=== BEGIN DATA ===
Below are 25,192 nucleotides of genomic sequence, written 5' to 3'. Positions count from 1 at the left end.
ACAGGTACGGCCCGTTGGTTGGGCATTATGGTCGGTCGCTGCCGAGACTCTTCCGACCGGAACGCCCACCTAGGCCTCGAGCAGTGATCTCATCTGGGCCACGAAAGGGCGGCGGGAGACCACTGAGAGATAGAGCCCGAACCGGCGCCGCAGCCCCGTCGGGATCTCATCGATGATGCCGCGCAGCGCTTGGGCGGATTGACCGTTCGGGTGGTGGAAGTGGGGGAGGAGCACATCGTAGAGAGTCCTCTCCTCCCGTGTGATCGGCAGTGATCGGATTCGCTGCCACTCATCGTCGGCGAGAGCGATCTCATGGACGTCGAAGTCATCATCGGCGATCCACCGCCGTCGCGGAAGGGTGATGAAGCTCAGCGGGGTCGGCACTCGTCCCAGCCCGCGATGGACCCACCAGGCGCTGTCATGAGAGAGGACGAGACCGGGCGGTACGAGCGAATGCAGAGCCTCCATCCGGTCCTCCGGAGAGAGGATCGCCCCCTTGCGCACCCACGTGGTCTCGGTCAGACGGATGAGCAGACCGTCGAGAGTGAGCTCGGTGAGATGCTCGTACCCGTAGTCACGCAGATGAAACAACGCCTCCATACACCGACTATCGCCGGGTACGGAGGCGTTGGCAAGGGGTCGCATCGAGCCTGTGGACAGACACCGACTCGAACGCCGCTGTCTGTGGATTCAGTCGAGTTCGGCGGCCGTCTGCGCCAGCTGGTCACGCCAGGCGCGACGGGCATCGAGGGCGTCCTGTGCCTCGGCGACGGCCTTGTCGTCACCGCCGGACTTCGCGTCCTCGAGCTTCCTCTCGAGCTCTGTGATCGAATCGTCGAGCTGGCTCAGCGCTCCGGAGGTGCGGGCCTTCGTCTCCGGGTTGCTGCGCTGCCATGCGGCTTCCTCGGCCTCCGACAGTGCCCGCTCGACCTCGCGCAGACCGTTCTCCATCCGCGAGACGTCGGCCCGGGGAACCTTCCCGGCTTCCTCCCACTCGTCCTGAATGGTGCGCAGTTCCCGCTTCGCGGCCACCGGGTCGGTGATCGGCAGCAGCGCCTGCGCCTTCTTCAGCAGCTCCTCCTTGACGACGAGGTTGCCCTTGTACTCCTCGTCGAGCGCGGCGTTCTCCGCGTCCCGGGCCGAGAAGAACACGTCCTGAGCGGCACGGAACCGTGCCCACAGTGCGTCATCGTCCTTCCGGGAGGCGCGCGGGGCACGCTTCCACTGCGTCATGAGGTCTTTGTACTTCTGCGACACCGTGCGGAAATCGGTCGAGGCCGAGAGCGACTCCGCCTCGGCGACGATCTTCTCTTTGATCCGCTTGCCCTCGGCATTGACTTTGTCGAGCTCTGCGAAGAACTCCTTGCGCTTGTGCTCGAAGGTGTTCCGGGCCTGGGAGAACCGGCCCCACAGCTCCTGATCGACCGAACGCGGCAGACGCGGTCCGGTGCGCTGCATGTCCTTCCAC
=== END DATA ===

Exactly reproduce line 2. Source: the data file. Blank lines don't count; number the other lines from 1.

ACAGGTACGGCCCGTTGGTTGGGCATTATGGTCGGTCGCTGCCGAGACTCTTCCGACCGGAACGCCCACCTAGGCCTCGAGCAGTGATCTCATCTGGGCCACGAAAGGGCGGCGGGAGACCACTGAGAGATAGAGCCCGAACCGGCGCCGCAGCCCCGTCGGGATCTCATCGATGATGCCGCGCAGCGCTTGGGCGGATTGACCGTTCGGGTGGTGGAAGTGGGGGAGGAGCACATCGTAGAGAGTCCTCTCCTCCCGTGTGATCGGCAGTGATCGGATTCGCTGCCACTCATCGTCGGCGAGAGCGATCTCATGGACGTCGAAGTCATCATCGGCGATCCACCGCCGTCGCGGAAGGGTGATGAAGCTCAGCGGGGTCGGCACTCGTCCCAGCCCGCGATGGACCCACCAGGCGCTGTCATGAGAGAGGACGAGACCGGGCGGTACGAGCGAATGCAGAGCCTCCATCCGGTCCTCCGGAGAGAGGATCGCCCCCTTGCGCACCCACGTGGTCTCGGTCAGACGGATGAGCAGACCGTCGAGAGTGAGCTCGGTGAGATGCTCGTACCCGTAGTCACGCAGATGAAACAACGCCTCCATACACCGACTATCGCCGGGTACGGAGGCGTTGGCAAGGGGTCGCATCGAGCCTGTGGACAGACACCGACTCGAACGCCGCTGTCTGTGGATTCAGTCGAGTTCGGCGGCCGTCTGCGCCAGCTGGTCACGCCAGGCGCGACGGGCATCGAGGGCGTCCTGTGCCTCGGCGACGGCCTTGTCGTCACCGCCGGACTTCGCGTCCTCGAGCTTCCTCTCGAGCTCTGTGATCGAATCGTCGAGCTGGCTCAGCGCTCCGGAGGTGCGGGCCTTCGTCTCCGGGTTGCTGCGCTGCCATGCGGCTTCCTCGGCCTCCGACAGTGCCCGCTCGACCTCGCGCAGACCGTTCTCCATCCGCGAGACGTCGGCCCGGGGAACCTTCCCGGCTTCCTCCCACTCGTCCTGAATGGTGCGCAGTTCCCGCTTCGCGGCCACCGGGTCGGTGATCGGCAGCAGCGCCTGCGCCTTCTTCAGCAGCTCCTCCTTGACGACGAGGTTGCCCTTGTACTCCTCGTCGAGCGCGGCGTTCTCCGCGTCCCGGGCCGAGAAGAACACGTCCTGAGCGGCACGGAACCGTGCCCACAGTGCGTCATCGTCCTTCCGGGAGGCGCGCGGGGCACGCTTCCACTGCGTCATGAGGTCTTTGTACTTCTGCGACACCGTGCGGAAATCGGTCGAGGCCGAGAGCGACTCCGCCTCGGCGACGATCTTCTCTTTGATCCGCTTGCCCTCGGCATTGACTTTGTCGAGCTCTGCGAAGAACTCCTTGCGCTTGTGCTCGAAGGTGTTCCGGGCCTGGGAGAACCGGCCCCACAGCTCCTGATCGACCGAACGCGGCAGACGCGGTCCGGTGCGCTGCATGTCCTTCCAC